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fPCDAAD General notes

PCDAAD is a DOS interpreter for DAAD games which uses the VGA 320x200, 
256 colours mode, unlike the original one, that was using VGA 320x200,
16 colours mode.


PCDAAD does not pretend to support everything that was supported in the 
original interpreters. Even the original interpreters didn't support
the same features. 

Some of the features not supported so far may become supported in future
releases, or not.

Please closely read this notes to understand the differences between this
DAAD interpreter and other DAAD interpreters :

- PCDAAD does not support CALL, GFX, SFX and MOUSE condacts.

- PCDAAD supports EXTERN calls made by MALUVA condacts XPART, XMES and 
  XMESSAGE, but in order to make them work you will need to use DRC compiler 
  v0.23 or above and use "vga256" subtarget instead of "vga". Otherwise you
  would have a message saying this target does not support that feature. 
  PCDAAD does also support normal EXTERN calls.
- PCDAAD requires DAAD.FNT file to be in the same folder. It is a FNT file
  made with GCS, which can be found in DAAD Ready Package, and was once part
  of SINTAC adventure engine. From that FONT, only the 8 pixels high font is
  used, the 16 pixels high font is ignored. Since version 1.6, PCDAAD also can
  load a file named DAAD.CHR, in the usual CHR format. If DAAD.FNT is not 
  found, DAAD.CHR will be loaded (if present). DAAD.FNT, as all SINTAC fonts,
  is proportional. DAAD.CHR is not, and PCDAAD defaults to understand it as a 
  6x8 charset, so you should use a font like those used in DAAD for targets
  other than C64 and CPC. You can find a valid DAAD.CHR in DAAD-Ready, at the
  ASSETS/CHARSET folder. The one named AD8x6.CHR would be the one. You can also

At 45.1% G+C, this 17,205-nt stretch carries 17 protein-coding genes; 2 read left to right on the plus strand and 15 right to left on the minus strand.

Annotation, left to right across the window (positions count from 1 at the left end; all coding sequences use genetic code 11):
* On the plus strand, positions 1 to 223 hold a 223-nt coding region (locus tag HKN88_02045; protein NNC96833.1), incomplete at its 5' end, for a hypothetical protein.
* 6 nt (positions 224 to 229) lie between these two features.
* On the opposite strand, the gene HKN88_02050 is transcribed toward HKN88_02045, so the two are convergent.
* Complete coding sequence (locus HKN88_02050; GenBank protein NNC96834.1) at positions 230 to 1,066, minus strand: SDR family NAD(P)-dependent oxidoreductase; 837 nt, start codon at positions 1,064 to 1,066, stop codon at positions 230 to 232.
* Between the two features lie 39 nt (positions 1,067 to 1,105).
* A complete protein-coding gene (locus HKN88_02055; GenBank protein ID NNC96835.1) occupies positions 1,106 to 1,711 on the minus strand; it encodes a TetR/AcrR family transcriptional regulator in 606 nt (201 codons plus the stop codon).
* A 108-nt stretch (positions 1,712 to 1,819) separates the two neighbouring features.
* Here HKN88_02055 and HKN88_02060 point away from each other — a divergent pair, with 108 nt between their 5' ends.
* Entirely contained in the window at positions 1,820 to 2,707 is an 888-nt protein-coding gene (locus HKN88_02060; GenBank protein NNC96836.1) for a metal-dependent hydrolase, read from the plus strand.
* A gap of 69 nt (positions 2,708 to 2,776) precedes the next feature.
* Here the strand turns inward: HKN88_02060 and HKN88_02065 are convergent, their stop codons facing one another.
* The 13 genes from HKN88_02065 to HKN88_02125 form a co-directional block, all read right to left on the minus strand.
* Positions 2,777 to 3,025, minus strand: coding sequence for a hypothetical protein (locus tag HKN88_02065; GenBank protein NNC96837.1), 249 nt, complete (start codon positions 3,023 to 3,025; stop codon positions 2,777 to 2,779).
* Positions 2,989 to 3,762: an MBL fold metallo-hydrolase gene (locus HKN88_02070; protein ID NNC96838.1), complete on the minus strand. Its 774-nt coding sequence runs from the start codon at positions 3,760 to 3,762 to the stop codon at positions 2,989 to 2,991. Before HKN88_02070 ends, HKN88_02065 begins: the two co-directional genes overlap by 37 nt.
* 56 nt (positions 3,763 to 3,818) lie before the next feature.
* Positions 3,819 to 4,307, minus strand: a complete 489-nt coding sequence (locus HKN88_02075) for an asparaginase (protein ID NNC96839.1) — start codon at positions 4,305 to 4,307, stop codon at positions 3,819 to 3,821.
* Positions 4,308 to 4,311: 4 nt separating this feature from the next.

find a sample of a valid DAAD.FNT file in that same folder, under the name 

- PCDAAD will run DAAD.DDB file found in same folder, created with DRC compiler.
  You can thouhg specify a different DDB file to be loaded by placing it as 


- PCDAAD properly supports English and Spanish languages, but there are not separated interpreters, the interpreter will detect the language in the DDB header.

- If a file named DAAD.PCX or DAAD.VGA is found in the same folder, it will be 
  loaded as loading screen, then wait for a key to be pressed and screen cleared.
  When cleared, color 0 of the PCX palette will be used to clear, so make sure
  it is black or the color you want for background. It should be a 320x200 PCX
  file with a 256 color indexed palette.

- This interpreter uses a mode with same resolution as the CPC and C64 interpreters,
  so the structure of columns and rows is the same (40 columns, 25 rows) unlike
  the classic PC interpreter that has 53 columns and 25 rows. On the other hand,
  the columns structure is not that important in PCDAAD, as it uses a proportional
  font so in fact in those 40 columns, and with the default font, you can easily
  fit more than 53 characters per line. Thus, the column definition it's just 
  important to define the text and graphic windows size, but nothing else. When using
  DRC 0.23 or above the COLS symbol will properly store the value 40.

- "PICTURE n" condact will look for a file named n.PCX or n.VGA in the same folder,
  padded with zeroes in the left in the Maluva style (i.e. PICTURE 7 will look for
  007.VGA or 007.PCX). Images should be 256 colours indexed PCX files, width a 
  maximum size of 320x200 pixels, although making them be exactly the same size 
  the pictures window it's a good idea (otherwise they will use more disk space,
  take longer to load, and be cut anyway).

- The VGA 256 mode is a 320x200 x 256 colours mode, that uses palette. That means
  the 256 colours available don't need to be the same for all pictures, which is 
  great, but also can make the pictures look weird when you load the new picture
  palette and the previous picture is still there. Maybe that takes only 
  milliseconds, but sometimes you can see it. To avoid it, use the same palette 
  in all location pictures, or just clear the images window before loading a new

- Also, please notice the text area is also affected by the palette. PCDAAD
  defaults to use colour 0 for background and colour 15 for INK. If those
  colours happen to be black and white in the picture you loaded, everything
  will be OK, but if them both are green, then you will see green on green
  in the text area. PCDAAD includes PCXfixer utility, which unlike PCDAAD
  is a modern tool made for macOS, Windows and linux. PCXfixer takes a PCX
  file and generates another one where color 0 is black and color 15 is white.
  If the origin file is too complicated or uses too many colors pcxfixer